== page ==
|prev item||table of contents||next item|
1. Plan carefully to secure the client’s relevant electronic evidence and to obtain evidence from the opponent or third parties. Electronically stored information (ESI) is volatile and may be altered, corrupted, or lost by human accident or error, by malicious intentional conduct, or through the automated operation of computers.
2. Plan carefully before and during discovery to obtain and to secure the foundation needed to admit evidence. Frequently, foundation is available in the form of metadata or other electronically stored information such as the file path, which may be available for a limited time and is volatile, alterable, or corruptible. Foundation may also be obtained through testimony or ancillary ESI or information about the equipment or software associated with the ESI. Many times such information or testimony is readily available only for a limited time. Plan for the admission of electronically stored information in the collection process. Manage the opposition so that the produced information will contain foundational information.
3. Request admission of the authenticity and admissibility of ESI whenever possible. Obtaining admissions on admissibility is not only economical; it saves drudgery and wasting of time during trial which can alienate the jury or judge.
4. When in doubt, err on the side of preservation. The scope of preservation and the timing of when preservation is triggered are based upon the circumstances of the case. Reasonable counsel may differ. However, the “down side” of potential sanctions against a client and attorney who fail to preserve electronic evidence or who engage in spoliation are universally less acceptable than the burden of preservation. If preservation appears overly burdensome, seek judicial assistance in advance under the doctrine of proportionality. Seeking forgiveness after destruction of evidence is not a reasonable strategy.
5. Use summaries and charts rather than voluminous printouts when presenting evidence to the trier of fact. The rules permit the admission of a summary document distilling of numerous and obscure documents into a cogent and organized chart if the chart is accurately based on admissible evidence, is introduced by a qualified witness and properly noticed, and will assist the trier of fact in understanding the evidence. Presenting important evidence in organized form is much better than relying on a jury to locate information in a maze of exhibits.
6. Check public sources or social media. Information may be readily available from the Internet and especially social media. Valuable information may be retrievable outside formal discovery without alerting the opponent. When copying such media try to capture as much metadata as possible and document when the information was captured. The capture of a website as a PDF file will have its own metadata that may be used to demonstrate the capture time and date.
7. Use competent and effective witnesses to obtain publically available evidence. Frequently authentication of evidence will require a witness to testify about the manner in which the evidence was obtained and the device or software associated with the creation, modification, transmission, or storage of the ESI. Professional investigators with E-Discovery credentials and experience are good candidates for investigations of social networking websites, and conducting self-help E-Discovery. The receipt and management of ESI production from the opposition should be supervised by persons with adequate testifying witness skills.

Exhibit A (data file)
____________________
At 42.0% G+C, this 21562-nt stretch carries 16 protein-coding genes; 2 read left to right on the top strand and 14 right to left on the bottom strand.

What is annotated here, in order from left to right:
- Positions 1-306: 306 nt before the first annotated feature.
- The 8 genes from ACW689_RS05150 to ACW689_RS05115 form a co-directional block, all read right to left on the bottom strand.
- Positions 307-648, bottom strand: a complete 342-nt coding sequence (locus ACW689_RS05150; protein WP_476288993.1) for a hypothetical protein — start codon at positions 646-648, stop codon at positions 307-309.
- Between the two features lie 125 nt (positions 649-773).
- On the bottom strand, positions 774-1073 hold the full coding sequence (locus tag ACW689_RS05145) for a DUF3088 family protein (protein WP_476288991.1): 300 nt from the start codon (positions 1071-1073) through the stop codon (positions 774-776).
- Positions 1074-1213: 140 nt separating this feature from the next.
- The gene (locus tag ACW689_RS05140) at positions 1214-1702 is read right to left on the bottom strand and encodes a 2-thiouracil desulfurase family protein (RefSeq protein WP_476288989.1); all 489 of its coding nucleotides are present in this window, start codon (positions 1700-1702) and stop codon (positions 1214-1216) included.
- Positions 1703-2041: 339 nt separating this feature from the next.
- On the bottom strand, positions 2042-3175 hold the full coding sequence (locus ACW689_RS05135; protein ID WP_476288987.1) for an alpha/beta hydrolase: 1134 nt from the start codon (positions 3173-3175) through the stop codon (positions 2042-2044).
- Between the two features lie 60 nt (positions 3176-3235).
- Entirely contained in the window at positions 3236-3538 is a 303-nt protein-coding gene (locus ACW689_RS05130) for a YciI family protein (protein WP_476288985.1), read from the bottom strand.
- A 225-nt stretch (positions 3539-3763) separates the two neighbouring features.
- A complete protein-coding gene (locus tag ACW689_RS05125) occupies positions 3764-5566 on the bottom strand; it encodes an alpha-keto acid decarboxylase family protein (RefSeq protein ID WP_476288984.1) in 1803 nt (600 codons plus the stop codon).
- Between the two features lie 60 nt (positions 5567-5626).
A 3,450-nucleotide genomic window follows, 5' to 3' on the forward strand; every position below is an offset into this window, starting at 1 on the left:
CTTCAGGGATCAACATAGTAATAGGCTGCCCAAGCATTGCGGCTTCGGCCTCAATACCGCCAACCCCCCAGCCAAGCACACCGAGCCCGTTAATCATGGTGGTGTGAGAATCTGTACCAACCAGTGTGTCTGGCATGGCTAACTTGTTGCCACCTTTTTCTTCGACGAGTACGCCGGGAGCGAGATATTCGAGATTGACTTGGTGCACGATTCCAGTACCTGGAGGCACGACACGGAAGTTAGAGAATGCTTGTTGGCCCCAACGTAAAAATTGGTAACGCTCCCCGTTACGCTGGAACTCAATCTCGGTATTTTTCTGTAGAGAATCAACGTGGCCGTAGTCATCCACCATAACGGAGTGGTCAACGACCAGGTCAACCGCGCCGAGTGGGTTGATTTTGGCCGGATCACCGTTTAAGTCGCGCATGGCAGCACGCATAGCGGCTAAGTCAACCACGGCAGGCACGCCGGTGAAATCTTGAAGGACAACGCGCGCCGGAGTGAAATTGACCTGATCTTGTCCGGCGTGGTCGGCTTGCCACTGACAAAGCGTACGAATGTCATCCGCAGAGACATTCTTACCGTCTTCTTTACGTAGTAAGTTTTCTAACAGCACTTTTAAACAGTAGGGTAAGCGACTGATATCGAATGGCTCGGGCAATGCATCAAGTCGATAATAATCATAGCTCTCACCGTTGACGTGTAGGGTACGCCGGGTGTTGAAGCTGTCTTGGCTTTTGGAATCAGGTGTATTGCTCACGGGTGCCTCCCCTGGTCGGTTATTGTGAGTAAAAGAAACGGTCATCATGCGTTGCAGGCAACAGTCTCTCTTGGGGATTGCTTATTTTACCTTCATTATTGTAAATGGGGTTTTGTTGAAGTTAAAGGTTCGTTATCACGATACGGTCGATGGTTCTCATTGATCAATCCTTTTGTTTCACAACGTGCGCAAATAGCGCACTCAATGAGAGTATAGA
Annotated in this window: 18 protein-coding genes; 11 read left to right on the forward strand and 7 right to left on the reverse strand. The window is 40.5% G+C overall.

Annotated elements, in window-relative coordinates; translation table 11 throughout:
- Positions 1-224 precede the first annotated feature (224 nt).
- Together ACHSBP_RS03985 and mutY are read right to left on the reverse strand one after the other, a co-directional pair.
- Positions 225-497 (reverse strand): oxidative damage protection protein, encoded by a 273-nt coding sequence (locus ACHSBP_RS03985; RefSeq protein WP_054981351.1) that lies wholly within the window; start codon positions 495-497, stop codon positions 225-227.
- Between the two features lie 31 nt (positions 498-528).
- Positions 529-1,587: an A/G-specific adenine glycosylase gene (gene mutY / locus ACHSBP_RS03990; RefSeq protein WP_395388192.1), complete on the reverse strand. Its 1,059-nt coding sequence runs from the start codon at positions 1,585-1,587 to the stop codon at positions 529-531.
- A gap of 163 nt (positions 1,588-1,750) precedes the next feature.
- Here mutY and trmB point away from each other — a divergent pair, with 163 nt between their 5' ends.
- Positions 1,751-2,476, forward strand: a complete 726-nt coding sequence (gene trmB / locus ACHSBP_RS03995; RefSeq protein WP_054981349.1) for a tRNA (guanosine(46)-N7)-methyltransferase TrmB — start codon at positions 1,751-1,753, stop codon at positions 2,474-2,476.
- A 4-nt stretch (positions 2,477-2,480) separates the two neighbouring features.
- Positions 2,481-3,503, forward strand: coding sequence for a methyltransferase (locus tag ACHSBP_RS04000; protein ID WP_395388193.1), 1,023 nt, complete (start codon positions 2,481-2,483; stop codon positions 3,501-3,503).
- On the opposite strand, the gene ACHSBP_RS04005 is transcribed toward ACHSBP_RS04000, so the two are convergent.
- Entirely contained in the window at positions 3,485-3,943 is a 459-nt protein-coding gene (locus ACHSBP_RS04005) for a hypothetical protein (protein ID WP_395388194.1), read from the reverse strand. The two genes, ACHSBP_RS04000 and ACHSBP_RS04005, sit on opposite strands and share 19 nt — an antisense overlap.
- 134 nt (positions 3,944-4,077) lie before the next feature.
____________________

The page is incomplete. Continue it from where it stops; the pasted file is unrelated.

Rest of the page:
8. Curb the client’s self-help efforts by delineating strict boundaries of behavior. While self-help and self-collection may be desirable for the client economically, the client must understand the risks of inadequate of improper collections. An unbiased, technically competent expert may be the best person to collect the electronic evidence. A competent investigator can then authenticate the collected information at trial or hearings. In no case should the client illegally obtain evidence, misappropriate a password, or access information through subversion or artifice.
9. Advise the client of preservation obligations and warn against loss, alteration, or destruction of ESI. Sanctions can arise from behavior the client (or attorney) considers routine. For example, removing injudicious Facebook entries after preservation is triggered may be considered spoliation if a copy of the Facebook entries as they appeared before removal was not preserved.
10. Cooperate with opposing counsel concerning the admissibility of electronic evidence. All parties are well advised to exchange information and to anticipate and resolve by agreement as many electronic evidence issues as possible. The downstream costs associated with incorrect E-Discovery decisions and errors are substantial and occasionally case dispositive. Cooperation by counsel on such matters is a sign of strength, professionalism, and competency. Trial Lawyers Section of the Florida Bar
Conference of Circuit Court Judges
Conference of County Court Judges
69 Artigliere, R. and Hamilton, W., LEXISNEXIS® PRACTICE GUIDE: FLORIDA E-DISCOVERY AND EVIDENCE, §1.05 (2015).